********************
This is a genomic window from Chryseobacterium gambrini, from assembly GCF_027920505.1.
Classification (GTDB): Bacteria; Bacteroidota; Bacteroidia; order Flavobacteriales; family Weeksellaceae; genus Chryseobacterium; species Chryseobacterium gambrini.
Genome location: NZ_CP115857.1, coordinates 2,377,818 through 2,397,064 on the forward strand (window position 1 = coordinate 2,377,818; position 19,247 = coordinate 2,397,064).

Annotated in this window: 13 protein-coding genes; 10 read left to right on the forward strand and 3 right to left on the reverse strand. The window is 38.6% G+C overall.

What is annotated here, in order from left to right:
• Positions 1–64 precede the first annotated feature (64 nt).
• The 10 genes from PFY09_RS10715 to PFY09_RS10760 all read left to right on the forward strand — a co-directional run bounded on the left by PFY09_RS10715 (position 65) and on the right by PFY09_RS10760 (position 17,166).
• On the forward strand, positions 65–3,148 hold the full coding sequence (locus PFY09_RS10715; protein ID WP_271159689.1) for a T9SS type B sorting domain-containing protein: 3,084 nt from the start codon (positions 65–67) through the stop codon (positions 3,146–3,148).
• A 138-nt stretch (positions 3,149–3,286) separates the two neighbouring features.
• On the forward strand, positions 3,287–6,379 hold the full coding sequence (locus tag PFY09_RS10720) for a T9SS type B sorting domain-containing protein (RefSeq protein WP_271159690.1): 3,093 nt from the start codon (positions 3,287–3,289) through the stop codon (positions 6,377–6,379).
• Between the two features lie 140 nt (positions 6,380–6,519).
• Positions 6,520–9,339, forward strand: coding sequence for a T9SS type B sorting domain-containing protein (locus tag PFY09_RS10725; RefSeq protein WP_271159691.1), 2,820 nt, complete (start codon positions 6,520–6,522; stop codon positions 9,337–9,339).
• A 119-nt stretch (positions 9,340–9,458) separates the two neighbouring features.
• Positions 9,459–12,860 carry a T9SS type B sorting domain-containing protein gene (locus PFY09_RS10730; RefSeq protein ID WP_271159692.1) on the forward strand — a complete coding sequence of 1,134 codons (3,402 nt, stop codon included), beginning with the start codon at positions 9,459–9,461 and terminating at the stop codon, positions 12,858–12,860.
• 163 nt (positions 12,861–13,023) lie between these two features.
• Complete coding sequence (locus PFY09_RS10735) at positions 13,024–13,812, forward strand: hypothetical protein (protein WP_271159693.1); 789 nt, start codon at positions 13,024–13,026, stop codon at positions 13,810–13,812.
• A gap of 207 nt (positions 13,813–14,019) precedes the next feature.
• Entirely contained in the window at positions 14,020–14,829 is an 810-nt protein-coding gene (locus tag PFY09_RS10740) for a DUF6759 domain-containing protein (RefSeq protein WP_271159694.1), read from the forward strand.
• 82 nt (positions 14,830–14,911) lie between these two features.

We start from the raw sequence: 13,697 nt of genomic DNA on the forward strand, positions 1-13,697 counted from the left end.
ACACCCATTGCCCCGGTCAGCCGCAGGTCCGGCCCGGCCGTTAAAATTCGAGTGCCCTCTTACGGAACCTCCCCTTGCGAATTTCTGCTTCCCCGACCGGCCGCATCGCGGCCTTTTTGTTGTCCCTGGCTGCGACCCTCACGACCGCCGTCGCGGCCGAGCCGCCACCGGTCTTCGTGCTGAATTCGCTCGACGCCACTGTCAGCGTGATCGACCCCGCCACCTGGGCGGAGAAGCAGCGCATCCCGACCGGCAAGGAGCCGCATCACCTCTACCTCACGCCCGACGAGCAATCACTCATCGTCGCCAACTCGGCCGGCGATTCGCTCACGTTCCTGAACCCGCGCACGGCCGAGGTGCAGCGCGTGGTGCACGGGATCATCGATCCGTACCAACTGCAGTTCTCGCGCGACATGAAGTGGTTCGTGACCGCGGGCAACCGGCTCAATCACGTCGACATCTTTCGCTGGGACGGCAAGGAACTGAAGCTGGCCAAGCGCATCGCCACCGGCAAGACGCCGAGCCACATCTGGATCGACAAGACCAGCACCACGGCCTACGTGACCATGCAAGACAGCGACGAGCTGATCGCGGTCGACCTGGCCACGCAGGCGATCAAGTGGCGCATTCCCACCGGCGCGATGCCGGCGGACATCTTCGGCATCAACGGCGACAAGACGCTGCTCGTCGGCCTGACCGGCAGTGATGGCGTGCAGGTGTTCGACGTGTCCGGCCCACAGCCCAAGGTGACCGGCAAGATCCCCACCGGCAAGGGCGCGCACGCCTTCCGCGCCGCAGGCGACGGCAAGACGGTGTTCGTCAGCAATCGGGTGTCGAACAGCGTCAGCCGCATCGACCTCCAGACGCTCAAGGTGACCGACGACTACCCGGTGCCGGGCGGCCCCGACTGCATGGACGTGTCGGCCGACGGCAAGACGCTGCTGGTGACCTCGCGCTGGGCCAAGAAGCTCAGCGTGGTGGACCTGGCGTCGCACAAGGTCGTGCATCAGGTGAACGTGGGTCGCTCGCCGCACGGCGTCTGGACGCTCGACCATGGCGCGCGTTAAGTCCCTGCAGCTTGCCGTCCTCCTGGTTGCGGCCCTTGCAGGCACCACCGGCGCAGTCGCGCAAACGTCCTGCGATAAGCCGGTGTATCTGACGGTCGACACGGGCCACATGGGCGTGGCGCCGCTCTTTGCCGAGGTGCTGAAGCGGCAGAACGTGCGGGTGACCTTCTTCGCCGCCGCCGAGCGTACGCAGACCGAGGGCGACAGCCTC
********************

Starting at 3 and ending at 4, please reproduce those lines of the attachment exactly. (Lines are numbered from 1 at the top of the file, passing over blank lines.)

Genome location: NZ_CP115857.1, coordinates 2,377,818 through 2,397,064 on the forward strand (window position 1 = coordinate 2,377,818; position 19,247 = coordinate 2,397,064).

Annotated in this window: 13 protein-coding genes; 10 read left to right on the forward strand and 3 right to left on the reverse strand. The window is 38.6% G+C overall.